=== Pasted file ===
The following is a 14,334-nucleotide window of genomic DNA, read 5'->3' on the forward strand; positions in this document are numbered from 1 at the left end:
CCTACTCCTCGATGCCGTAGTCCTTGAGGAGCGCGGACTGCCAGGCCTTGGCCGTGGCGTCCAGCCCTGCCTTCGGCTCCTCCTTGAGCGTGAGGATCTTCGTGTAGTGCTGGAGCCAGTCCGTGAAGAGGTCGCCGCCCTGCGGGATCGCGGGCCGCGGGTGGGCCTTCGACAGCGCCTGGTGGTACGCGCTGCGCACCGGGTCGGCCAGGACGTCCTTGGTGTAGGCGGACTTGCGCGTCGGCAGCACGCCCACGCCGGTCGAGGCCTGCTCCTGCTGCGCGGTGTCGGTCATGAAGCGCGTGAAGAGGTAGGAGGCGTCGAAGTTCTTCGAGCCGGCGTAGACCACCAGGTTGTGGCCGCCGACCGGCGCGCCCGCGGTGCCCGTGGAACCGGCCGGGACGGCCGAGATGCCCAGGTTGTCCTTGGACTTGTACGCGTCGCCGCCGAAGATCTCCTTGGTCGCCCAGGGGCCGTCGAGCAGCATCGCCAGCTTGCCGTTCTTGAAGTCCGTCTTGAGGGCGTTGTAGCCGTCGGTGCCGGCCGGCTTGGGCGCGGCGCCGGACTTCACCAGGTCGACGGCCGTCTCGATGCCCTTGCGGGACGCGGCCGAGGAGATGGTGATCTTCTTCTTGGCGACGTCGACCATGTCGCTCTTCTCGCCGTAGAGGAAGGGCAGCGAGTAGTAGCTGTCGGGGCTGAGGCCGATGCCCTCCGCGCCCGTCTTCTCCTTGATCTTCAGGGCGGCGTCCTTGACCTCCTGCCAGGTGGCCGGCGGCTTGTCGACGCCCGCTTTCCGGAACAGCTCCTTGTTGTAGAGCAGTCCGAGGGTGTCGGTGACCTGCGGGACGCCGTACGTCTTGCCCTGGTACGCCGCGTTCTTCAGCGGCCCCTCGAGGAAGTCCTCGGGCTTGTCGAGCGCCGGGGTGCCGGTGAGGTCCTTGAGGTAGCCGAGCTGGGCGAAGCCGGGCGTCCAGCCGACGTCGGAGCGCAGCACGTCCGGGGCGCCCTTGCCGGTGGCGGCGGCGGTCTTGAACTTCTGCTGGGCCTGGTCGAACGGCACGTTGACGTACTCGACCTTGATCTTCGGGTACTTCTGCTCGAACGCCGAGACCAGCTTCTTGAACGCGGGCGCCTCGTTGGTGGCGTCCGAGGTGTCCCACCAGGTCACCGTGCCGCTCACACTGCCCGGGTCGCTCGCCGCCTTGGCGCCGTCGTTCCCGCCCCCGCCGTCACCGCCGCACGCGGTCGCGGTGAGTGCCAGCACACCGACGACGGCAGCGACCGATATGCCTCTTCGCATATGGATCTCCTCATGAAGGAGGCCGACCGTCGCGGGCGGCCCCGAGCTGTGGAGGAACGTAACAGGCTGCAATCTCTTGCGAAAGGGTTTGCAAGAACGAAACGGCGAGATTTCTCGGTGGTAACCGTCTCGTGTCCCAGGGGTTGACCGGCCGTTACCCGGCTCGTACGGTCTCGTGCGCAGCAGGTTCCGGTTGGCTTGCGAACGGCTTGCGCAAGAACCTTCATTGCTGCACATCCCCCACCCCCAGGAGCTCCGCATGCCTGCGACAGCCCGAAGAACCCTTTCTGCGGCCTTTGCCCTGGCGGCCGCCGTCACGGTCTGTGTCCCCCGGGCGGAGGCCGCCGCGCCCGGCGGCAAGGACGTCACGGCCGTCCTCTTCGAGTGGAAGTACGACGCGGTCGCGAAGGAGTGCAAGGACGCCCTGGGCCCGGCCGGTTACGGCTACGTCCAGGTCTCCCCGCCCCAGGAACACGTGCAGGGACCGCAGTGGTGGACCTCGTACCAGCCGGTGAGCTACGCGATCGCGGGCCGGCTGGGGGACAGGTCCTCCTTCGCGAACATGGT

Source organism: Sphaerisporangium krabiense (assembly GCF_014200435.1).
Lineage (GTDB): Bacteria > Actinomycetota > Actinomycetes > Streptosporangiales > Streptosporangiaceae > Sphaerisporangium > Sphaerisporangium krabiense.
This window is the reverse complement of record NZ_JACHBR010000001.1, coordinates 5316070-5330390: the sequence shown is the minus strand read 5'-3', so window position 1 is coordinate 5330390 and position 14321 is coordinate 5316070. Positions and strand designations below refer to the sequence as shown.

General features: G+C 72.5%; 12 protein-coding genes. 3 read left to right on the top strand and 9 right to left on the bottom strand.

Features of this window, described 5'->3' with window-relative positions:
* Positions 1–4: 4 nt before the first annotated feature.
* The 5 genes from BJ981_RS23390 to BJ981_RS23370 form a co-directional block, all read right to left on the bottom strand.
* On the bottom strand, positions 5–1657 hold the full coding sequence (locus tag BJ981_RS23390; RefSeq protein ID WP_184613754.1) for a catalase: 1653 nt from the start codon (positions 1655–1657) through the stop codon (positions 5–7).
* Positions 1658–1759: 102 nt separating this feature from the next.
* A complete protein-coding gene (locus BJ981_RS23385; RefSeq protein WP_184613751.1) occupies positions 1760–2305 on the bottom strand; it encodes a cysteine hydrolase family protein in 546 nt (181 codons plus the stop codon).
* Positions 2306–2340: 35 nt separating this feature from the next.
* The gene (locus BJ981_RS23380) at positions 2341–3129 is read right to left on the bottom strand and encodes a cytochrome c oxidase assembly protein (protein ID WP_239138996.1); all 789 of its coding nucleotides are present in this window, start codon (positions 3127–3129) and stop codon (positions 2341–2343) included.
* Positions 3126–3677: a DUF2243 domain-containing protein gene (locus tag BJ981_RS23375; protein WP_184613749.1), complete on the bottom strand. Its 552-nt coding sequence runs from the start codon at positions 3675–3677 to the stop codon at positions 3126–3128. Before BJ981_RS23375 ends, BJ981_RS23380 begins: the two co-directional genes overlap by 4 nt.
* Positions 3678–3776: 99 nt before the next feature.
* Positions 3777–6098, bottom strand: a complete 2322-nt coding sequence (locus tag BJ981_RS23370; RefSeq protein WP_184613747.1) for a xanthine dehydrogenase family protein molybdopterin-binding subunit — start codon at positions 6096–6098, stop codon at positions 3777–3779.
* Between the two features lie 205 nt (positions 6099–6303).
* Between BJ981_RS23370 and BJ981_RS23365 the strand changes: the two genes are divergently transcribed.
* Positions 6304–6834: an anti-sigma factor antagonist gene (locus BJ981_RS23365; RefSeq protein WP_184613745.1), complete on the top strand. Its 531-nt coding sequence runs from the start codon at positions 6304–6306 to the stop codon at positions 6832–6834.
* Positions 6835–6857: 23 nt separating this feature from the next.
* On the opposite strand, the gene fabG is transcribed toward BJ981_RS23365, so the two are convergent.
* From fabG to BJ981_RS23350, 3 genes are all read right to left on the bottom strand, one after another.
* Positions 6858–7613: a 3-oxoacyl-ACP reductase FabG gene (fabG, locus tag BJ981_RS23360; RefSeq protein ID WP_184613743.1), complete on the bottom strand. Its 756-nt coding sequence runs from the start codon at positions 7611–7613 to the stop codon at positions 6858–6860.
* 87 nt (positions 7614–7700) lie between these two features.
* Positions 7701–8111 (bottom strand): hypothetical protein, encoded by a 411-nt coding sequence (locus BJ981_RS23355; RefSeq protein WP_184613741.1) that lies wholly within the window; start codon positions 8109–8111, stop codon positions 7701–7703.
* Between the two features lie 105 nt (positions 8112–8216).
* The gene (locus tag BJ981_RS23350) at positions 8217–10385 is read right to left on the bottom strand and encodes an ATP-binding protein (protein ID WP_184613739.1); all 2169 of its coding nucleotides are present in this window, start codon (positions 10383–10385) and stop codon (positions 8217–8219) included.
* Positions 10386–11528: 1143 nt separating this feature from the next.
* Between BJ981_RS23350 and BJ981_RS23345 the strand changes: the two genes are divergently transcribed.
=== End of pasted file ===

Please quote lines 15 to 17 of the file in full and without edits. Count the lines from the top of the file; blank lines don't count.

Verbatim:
* Positions 3126–3677: a DUF2243 domain-containing protein gene (locus tag BJ981_RS23375; protein WP_184613749.1), complete on the bottom strand. Its 552-nt coding sequence runs from the start codon at positions 3675–3677 to the stop codon at positions 3126–3128. Before BJ981_RS23375 ends, BJ981_RS23380 begins: the two co-directional genes overlap by 4 nt.
* Positions 3678–3776: 99 nt before the next feature.
* Positions 3777–6098, bottom strand: a complete 2322-nt coding sequence (locus tag BJ981_RS23370; RefSeq protein WP_184613747.1) for a xanthine dehydrogenase family protein molybdopterin-binding subunit — start codon at positions 6096–6098, stop codon at positions 3777–3779.